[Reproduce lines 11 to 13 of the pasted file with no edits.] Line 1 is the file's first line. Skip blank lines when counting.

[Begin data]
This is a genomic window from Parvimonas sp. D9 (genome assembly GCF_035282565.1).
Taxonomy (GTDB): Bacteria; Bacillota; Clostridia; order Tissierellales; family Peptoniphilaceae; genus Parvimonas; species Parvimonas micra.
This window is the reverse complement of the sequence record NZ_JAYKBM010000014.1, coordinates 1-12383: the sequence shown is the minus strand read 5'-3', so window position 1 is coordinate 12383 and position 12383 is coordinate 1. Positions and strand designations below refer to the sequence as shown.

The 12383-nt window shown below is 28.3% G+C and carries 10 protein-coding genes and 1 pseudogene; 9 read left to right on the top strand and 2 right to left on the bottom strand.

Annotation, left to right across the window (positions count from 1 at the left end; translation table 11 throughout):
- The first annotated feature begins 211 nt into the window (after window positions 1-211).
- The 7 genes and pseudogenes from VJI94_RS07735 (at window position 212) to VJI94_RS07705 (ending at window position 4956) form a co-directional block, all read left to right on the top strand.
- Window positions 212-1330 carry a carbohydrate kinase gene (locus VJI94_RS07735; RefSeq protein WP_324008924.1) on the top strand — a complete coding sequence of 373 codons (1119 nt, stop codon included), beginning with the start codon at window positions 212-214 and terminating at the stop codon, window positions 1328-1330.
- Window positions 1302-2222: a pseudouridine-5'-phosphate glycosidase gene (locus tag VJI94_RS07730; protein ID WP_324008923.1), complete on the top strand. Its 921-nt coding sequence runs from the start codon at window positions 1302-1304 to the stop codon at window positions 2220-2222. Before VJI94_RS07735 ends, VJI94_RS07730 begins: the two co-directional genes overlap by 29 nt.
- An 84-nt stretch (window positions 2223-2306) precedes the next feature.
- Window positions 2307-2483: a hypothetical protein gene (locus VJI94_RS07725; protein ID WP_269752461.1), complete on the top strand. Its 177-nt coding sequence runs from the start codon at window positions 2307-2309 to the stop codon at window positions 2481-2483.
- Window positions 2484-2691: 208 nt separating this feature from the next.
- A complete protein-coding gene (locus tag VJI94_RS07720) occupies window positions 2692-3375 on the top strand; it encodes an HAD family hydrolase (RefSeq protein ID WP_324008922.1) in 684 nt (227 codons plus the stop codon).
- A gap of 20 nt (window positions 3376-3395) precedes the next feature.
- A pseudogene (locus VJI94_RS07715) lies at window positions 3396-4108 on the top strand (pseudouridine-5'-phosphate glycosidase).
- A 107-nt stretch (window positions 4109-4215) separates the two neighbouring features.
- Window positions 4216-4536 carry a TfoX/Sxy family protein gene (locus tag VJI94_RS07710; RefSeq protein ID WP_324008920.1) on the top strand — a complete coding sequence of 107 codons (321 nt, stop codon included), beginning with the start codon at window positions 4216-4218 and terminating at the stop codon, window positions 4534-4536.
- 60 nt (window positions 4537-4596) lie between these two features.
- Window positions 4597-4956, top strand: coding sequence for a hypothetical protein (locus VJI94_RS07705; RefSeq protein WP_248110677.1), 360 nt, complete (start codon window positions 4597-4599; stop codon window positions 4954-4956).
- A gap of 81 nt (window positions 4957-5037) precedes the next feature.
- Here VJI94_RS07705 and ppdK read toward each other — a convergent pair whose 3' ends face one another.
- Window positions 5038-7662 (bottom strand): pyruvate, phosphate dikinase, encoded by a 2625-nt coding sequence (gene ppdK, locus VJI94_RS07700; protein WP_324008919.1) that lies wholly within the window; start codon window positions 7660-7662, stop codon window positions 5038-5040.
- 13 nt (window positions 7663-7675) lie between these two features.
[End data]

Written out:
- Window positions 2307-2483: a hypothetical protein gene (locus VJI94_RS07725; protein ID WP_269752461.1), complete on the top strand. Its 177-nt coding sequence runs from the start codon at window positions 2307-2309 to the stop codon at window positions 2481-2483.
- Window positions 2484-2691: 208 nt separating this feature from the next.
- A complete protein-coding gene (locus tag VJI94_RS07720) occupies window positions 2692-3375 on the top strand; it encodes an HAD family hydrolase (RefSeq protein ID WP_324008922.1) in 684 nt (227 codons plus the stop codon).